The last administration felt at times like a long war between Barack Obama and Democrats, occasionally punctuated by fierce outbreaks of amity. Democrats were upset at Obama for giving them less deference and attention than they wanted even before he was elected, and they kept getting upset at him over the course of his term. Often their gripe was that he was giving too much away to the opposition party. In December 2010, they were “slamming” him for giving Republicans an estate-tax exemption. A pre-disgrace Anthony Weiner called that “one of the biggest problems, because that was the one we had the most leverage on.” (Sound familiar?) The next spring, Democrats railed against an Obama deal to keep the government open. “How is it that the House Democrats played such an important role [in the majority], and all of a sudden [the White House says], ‘Forget it, we’ll work with the Senate and the Republican leadership?,’” Representative Henry Cuellar complained that summer. By the end of the year, Obama and Senate Majority Leader Harry Reid were sniping at each other, largely because Reid found Obama to be a weak negotiator prone to give away leverage. Matters scarcely improved over the following five years.

Obama promised to change the way Washington worked, but his deals with Republicans did little to actually build a lasting rapport with them, while also angering his own Democratic Party. Trump, who despite manifestly disliking his predecessor sometimes comes across as a bizarro version of Obama, also seems to be threatening to change the way Washington works, showing a willingness to reach across the aisle.

Believe it when you see it. Trump truly has fewer ties to his party, either as a matter of political views or in terms of relationships and institutional dependency, but his betrayal of GOP leaders last week is one of the weaker examples of that fact. Even if the Schumer-Pelosi deal were of greater import than simply being a three-month, ad-hoc agreement, and even if a president bucking his own party really were unprecedented, it is simply a fact that it is practically impossible to break the two-party duopoly in contemporary American politics, as Peter Baker wisely notes in his own piece on Trump being untethered from his party.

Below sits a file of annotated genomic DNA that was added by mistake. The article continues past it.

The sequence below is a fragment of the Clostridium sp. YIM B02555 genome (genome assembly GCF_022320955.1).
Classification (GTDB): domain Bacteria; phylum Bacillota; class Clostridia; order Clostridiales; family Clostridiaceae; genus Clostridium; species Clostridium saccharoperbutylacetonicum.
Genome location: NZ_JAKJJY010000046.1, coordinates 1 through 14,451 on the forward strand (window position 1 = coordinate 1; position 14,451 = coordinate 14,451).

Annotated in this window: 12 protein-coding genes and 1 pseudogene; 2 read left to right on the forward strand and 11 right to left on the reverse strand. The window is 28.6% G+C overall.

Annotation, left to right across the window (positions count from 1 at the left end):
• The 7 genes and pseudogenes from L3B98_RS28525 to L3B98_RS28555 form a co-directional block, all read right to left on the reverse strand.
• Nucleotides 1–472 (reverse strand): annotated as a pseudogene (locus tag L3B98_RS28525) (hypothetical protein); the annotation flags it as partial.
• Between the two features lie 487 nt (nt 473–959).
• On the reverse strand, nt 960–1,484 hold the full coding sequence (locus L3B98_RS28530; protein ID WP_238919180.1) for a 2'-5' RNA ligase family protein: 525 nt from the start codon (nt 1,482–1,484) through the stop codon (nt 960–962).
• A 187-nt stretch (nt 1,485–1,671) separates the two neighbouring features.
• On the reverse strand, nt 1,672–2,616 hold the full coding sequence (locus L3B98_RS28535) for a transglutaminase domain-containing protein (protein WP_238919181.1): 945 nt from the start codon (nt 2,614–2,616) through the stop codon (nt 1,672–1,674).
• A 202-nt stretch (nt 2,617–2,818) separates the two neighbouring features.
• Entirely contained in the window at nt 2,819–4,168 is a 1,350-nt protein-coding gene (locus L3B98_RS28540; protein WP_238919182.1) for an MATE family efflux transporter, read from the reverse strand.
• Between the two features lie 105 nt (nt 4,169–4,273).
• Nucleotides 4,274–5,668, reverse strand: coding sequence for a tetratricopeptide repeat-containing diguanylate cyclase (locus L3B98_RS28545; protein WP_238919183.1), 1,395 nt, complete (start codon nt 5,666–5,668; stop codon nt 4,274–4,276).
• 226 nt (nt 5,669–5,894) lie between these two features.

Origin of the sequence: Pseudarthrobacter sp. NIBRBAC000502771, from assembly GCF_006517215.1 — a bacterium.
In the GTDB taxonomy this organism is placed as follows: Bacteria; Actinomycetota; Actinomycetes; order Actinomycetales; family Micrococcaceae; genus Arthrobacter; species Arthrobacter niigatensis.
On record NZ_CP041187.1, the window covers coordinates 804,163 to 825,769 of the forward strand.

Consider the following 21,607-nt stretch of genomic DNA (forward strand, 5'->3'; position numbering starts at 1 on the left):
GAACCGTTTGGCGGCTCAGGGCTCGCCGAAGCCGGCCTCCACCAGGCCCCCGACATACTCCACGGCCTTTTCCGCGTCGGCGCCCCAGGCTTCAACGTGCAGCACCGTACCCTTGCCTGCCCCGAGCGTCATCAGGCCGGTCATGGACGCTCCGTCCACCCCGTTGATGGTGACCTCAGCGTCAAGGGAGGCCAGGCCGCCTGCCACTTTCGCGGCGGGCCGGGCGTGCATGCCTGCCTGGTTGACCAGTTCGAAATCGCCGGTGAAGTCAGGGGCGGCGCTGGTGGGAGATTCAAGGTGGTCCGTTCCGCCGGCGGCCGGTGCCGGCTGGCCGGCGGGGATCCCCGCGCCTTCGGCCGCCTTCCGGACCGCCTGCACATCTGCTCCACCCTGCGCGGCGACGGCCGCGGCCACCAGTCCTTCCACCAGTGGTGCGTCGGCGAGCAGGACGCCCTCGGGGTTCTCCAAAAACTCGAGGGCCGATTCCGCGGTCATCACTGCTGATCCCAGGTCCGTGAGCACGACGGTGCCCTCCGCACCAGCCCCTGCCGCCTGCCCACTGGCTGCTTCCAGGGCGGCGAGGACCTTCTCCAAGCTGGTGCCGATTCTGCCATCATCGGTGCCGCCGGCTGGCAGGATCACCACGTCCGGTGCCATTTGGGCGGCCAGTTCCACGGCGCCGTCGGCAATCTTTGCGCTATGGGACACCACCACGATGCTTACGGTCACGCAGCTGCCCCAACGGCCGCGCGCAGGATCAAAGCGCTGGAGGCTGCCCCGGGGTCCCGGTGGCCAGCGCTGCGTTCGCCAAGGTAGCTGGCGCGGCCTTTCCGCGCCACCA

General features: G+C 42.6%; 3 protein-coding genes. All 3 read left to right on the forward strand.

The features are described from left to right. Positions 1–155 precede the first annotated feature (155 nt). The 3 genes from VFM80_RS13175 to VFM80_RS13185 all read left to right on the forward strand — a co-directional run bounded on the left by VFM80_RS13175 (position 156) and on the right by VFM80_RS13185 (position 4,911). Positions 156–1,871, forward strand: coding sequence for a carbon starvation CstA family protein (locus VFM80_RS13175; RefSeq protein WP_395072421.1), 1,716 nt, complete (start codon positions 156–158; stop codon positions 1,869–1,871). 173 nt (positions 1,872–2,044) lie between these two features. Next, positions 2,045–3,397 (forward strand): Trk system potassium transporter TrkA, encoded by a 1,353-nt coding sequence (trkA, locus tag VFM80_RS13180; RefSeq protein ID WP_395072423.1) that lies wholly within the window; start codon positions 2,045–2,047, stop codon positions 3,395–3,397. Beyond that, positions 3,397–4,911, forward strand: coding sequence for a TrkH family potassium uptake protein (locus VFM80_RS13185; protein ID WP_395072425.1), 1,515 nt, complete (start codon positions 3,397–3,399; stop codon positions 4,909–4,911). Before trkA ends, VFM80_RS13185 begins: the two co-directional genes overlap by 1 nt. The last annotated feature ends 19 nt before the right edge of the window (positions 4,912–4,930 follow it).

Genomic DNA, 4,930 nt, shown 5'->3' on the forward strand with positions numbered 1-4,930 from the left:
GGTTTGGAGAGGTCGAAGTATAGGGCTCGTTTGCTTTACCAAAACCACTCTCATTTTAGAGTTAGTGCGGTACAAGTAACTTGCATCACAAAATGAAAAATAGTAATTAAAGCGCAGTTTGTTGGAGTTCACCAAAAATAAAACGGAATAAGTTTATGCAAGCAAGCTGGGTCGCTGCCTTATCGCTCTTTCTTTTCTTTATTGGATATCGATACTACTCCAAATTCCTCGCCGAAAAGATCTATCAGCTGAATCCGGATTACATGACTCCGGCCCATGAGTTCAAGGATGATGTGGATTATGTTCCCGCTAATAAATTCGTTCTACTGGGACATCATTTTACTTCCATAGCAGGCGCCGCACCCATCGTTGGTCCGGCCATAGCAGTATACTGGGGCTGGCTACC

This is particularly true of a centrist third party. Nonetheless, journalists write fan-fiction about a possible third party so frequently that Brendan Nyhan can practically write debunkers in his sleep. Now Matthew Walther imagines that Trump leaving the GOP would, “in a single Death Star-like instant, destroy the illusion that the calcified two-party system accurately represents the views and aspirations of some 300-plus million Americans.” Yet even though Walther pretends that this would destroy the existing two parties, his version of the fantasy requires that most Republicans would still line up behind Trump. The duopoly is dead, long live the duopoly.

A Trumpist third party would presumably espouse some flavor of centrism—or at least would draw from both fiscally non-conservative Republicans and socially conservative Democrats. (This would make it the mirror image of the fiscally conservative, socially liberal party often postulated for that other cranky, aging New York businessman, Michael Bloomberg.)